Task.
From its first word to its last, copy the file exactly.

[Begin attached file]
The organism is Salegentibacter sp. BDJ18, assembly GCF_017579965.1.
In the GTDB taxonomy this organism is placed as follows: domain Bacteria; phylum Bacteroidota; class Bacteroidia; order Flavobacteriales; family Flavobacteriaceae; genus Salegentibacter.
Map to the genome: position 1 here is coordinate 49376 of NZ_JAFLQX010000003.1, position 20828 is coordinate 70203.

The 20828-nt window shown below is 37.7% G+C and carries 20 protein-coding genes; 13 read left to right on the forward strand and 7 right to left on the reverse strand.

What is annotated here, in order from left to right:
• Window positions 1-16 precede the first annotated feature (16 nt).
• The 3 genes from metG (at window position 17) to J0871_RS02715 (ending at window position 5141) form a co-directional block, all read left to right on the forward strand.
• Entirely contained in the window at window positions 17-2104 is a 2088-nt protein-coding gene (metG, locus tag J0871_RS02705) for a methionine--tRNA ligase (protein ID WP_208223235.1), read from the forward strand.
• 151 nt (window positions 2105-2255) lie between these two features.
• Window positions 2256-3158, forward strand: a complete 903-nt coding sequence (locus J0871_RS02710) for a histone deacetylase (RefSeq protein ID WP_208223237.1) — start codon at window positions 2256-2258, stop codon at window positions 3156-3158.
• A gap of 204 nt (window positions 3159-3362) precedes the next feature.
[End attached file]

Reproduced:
The organism is Salegentibacter sp. BDJ18, assembly GCF_017579965.1.
In the GTDB taxonomy this organism is placed as follows: domain Bacteria; phylum Bacteroidota; class Bacteroidia; order Flavobacteriales; family Flavobacteriaceae; genus Salegentibacter.
Map to the genome: position 1 here is coordinate 49376 of NZ_JAFLQX010000003.1, position 20828 is coordinate 70203.

The 20828-nt window shown below is 37.7% G+C and carries 20 protein-coding genes; 13 read left to right on the forward strand and 7 right to left on the reverse strand.

What is annotated here, in order from left to right:
• Window positions 1-16 precede the first annotated feature (16 nt).
• The 3 genes from metG (at window position 17) to J0871_RS02715 (ending at window position 5141) form a co-directional block, all read left to right on the forward strand.
• Entirely contained in the window at window positions 17-2104 is a 2088-nt protein-coding gene (metG, locus tag J0871_RS02705) for a methionine--tRNA ligase (protein ID WP_208223235.1), read from the forward strand.
• 151 nt (window positions 2105-2255) lie between these two features.
• Window positions 2256-3158, forward strand: a complete 903-nt coding sequence (locus J0871_RS02710) for a histone deacetylase (RefSeq protein ID WP_208223237.1) — start codon at window positions 2256-2258, stop codon at window positions 3156-3158.
• A gap of 204 nt (window positions 3159-3362) precedes the next feature.